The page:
I chose to interview Ms Iwata, a former government worker for my Global Politics Engagement Activity. I chose to include her as she had an active role in changing legislation to protect working women and because she redefined the value of women working in government jobs. She was involved in the creation of the Equal Employment Opportunity Law in 1986 which greatly changed how women were valued in the workplace. In my interview with her, I hoped to understand more about the gender inequality issues in Japan as well as ask her more about the thought process behind the law and the impact it had on society.
She posted an article about her 50 years of working life, and in this article, she explained how it was difficult for her to get important roles or projects in the first 25 years of her career. In the interview, I inquired about this and she gave me more background on why this may be the case. She explained how 50 years ago, in Japanese society, while men were expected to go to university and get good jobs, women were not and only about 5% went to university. The expected life plan for a woman was to graduate high school, work at a small company and then get married (average age of marriage being 23) and have children. As a result, discrimination in companies was clear with many companies only wishing to hire male employees and many retirement packages for women is set to 30 years old while men would get the regular 65 years old package. She chose to take on a government job because this was the only job that allowed women to work for the entirety of their working life (until 65), however, only one woman was selected each year to join work in the Ministry of Manpower (this one position was also only created because there was a women department that focused on problems related to children and women.) She explained how there were no real opportunities for women to work outside of this department and she often felt discriminated against compared to her male co-workers as she did not receive the same promotions or opportunities. This was very interesting for me to hear and was a great learning for me because I had always anticipated gender inequality was worse in the past but I had never thought it would be this bad.
When I asked her about the creation of the Equal Employment Opportunity Law, she explained a lot about the thought process and the team that was working on it. The majority of people were women, and she expressed how they were women that had also faced inequalities in the workplace and were frustrated in the social structures that inhibited women involvement in many workplaces. They were all deeply passionate about creating change in society. However, in reality, when the law was first created in 1986, many aspects had to be compromised as manufacturing industries were heavily against the law (claiming that men and women are fundamentally different and unable to do the same work.) She further explained that when the law was created, it was generally followed on the surface level and everyone knew of it, Japanese companies complied with it in the more obvious ways. One example is that after the law was created, companies could not post recruitment fliers wishing for just male candidates for employment. All companies complied with this. However, when looking beyond into the company, it was still clear there was preferential treatment and very much discrimination still prevalent in the workplace. Creating fundamental change in societal behaviours was a lot harder than just implementing the laws. 40 years later, there have been 2 adaptations to the law and Ms Iwata explained how she believed the law looked to be complete as of now but needed to be tweaked in terms of government guidelines to corporations. This was particularly interesting for me and really made me learn more about the difficulty of implementing laws and implementing different structures into society. However, I am glad that these first steps were taken that allow for more gender equality in the workplace than before.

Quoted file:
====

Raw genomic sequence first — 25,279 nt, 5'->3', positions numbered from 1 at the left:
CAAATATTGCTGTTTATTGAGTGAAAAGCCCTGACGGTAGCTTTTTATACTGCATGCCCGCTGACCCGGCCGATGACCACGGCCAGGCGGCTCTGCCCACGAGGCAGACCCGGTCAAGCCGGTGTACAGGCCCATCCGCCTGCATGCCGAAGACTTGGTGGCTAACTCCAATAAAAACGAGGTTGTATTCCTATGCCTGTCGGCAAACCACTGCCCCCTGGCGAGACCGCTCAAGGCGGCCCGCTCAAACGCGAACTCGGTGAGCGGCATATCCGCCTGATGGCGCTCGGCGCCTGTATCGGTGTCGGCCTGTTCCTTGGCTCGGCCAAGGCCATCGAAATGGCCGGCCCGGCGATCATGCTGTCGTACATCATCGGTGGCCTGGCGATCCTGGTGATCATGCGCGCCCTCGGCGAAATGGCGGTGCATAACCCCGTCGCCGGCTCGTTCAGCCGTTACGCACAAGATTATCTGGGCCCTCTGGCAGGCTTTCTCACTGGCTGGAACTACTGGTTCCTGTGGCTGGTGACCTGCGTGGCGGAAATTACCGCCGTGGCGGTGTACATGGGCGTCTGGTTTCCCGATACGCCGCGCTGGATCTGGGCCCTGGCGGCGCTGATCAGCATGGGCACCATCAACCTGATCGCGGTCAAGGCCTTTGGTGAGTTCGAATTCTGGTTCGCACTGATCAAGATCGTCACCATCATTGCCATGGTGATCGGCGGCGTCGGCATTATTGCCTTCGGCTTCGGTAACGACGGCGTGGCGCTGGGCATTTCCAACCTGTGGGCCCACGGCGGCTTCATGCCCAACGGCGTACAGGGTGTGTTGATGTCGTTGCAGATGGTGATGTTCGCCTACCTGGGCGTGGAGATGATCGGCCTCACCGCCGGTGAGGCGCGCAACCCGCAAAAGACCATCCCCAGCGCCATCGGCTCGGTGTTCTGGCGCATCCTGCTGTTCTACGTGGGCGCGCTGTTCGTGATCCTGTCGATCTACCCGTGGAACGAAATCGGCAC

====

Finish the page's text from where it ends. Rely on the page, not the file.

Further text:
Lastly, Ms Iwata explained that change is happening in society but too slowly. She wants to create a society that values diversity based on merit. Part of this process includes reconsidering the Japanese working style that typically favours men and reconstructing gender roles to incorporate more modern values. She explains the further importance of straying away from ideals that were valued in the 1970s and consider ways we can adapt our thinking to better fit our current societies for more creativity and innovation. There were many connections with what she said here with things that Ms Tae said in her interview and I was glad to see that many individuals are considering the importance of these things to progress Japan forward.
* The link to the transcript from the meeting can be found here. A picture of the interview was not approved as the interviewee is a public figure.